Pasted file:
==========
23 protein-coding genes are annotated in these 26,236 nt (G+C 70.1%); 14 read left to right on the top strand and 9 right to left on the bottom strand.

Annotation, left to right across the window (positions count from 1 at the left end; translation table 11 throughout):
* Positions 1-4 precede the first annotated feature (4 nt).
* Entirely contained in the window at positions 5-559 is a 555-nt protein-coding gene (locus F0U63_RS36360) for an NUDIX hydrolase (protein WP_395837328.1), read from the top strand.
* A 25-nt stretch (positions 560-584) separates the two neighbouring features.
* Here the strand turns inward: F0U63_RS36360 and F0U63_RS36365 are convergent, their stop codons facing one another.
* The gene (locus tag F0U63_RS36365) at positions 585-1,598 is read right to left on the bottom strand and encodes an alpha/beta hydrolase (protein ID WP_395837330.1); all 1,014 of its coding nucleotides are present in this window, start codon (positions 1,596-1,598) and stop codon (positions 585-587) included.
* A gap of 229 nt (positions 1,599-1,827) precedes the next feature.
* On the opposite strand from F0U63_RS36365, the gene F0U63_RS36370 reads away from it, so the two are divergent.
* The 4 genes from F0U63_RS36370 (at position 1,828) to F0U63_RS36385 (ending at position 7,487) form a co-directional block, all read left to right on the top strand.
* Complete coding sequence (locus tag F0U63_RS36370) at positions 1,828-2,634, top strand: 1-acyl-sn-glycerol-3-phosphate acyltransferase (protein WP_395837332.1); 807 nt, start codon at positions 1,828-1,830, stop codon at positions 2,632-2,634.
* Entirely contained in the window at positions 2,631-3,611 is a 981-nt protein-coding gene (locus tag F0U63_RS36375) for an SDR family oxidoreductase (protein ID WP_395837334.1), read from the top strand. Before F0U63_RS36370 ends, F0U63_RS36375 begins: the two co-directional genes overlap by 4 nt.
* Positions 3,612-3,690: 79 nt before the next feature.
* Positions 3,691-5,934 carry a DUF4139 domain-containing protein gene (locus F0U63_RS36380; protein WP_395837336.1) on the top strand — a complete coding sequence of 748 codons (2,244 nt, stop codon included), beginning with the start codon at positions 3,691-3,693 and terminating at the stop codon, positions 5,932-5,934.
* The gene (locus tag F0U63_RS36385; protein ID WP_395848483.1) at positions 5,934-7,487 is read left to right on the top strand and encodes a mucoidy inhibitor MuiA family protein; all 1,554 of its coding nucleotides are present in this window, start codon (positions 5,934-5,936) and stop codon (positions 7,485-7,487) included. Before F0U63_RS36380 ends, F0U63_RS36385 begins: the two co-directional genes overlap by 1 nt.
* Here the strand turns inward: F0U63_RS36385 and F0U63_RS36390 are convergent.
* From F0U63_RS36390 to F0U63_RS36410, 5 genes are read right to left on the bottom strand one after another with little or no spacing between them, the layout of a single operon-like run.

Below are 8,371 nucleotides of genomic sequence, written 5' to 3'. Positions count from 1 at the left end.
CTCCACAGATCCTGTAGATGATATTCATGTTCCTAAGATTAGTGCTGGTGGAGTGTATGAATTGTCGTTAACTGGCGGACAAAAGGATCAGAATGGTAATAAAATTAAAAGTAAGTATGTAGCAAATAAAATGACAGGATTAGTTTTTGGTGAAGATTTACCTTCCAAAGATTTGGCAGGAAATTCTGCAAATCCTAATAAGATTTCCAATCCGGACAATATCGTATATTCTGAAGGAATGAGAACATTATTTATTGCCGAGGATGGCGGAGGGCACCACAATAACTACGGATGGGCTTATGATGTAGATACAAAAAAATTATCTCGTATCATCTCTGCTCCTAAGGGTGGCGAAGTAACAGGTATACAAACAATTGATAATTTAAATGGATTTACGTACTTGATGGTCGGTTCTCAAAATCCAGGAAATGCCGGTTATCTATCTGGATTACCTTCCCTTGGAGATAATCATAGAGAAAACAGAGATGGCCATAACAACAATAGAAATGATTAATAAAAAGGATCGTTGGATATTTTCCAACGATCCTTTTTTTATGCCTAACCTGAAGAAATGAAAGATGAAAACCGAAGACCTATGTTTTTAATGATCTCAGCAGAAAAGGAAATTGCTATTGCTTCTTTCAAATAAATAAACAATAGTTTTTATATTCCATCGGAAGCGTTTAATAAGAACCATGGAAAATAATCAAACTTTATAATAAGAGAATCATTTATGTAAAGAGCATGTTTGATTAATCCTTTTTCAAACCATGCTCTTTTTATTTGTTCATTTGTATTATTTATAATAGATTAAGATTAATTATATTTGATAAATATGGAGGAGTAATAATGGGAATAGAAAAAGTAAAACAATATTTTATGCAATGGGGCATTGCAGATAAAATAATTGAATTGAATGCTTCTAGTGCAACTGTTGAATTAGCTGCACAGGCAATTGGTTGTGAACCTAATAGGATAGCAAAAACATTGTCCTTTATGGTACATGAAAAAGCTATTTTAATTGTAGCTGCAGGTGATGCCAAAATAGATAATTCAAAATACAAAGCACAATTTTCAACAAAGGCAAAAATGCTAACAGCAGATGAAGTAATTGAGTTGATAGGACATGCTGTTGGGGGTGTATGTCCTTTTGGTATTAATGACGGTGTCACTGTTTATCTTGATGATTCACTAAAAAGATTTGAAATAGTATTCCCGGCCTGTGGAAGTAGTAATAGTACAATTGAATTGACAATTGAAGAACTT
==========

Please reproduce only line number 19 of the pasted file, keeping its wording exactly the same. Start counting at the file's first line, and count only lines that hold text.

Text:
CTCCACAGATCCTGTAGATGATATTCATGTTCCTAAGATTAGTGCTGGTGGAGTGTATGAATTGTCGTTAACTGGCGGACAAAAGGATCAGAATGGTAATAAAATTAAAAGTAAGTATGTAGCAAATAAAATGACAGGATTAGTTTTTGGTGAAGATTTACCTTCCAAAGATTTGGCAGGAAATTCTGCAAATCCTAATAAGATTTCCAATCCGGACAATATCGTATATTCTGAAGGAATGAGAACATTATTTATTGCCGAGGATGGCGGAGGGCACCACAATAACTACGGATGGGCTTATGATGTAGATACAAAAAAATTATCTCGTATCATCTCTGCTCCTAAGGGTGGCGAAGTAACAGGTATACAAACAATTGATAATTTAAATGGATTTACGTACTTGATGGTCGGTTCTCAAAATCCAGGAAATGCCGGTTATCTATCTGGATTACCTTCCCTTGGAGATAATCATAGAGAAAACAGAGATGGCCATAACAACAATAGAAATGATTAATAAAAAGGATCGTTGGATATTTTCCAACGATCCTTTTTTTATGCCTAACCTGAAGAAATGAAAGATGAAAACCGAAGACCTATGTTTTTAATGATCTCAGCAGAAAAGGAAATTGCTATTGCTTCTTTCAAATAAATAAACAATAGTTTTTATATTCCATCGGAAGCGTTTAATAAGAACCATGGAAAATAATCAAACTTTATAATAAGAGAATCATTTATGTAAAGAGCATGTTTGATTAATCCTTTTTCAAACCATGCTCTTTTTATTTGTTCATTTGTATTATTTATAATAGATTAAGATTAATTATATTTGATAAATATGGAGGAGTAATAATGGGAATAGAAAAAGTAAAACAATATTTTATGCAATGGGGCATTGCAGATAAAATAATTGAATTGAATGCTTCTAGTGCAACTGTTGAATTAGCTGCACAGGCAATTGGTTGTGAACCTAATAGGATAGCAAAAACATTGTCCTTTATGGTACATGAAAAAGCTATTTTAATTGTAGCTGCAGGTGATGCCAAAATAGATAATTCAAAATACAAAGCACAATTTTCAACAAAGGCAAAAATGCTAACAGCAGATGAAGTAATTGAGTTGATAGGACATGCTGTTGGGGGTGTATGTCCTTTTGGTATTAATGACGGTGTCACTGTTTATCTTGATGATTCACTAAAAAGATTTGAAATAGTATTCCCGGCCTGTGGAAGTAGTAATAGTACAATTGAATTGACAATTGAAGAACTT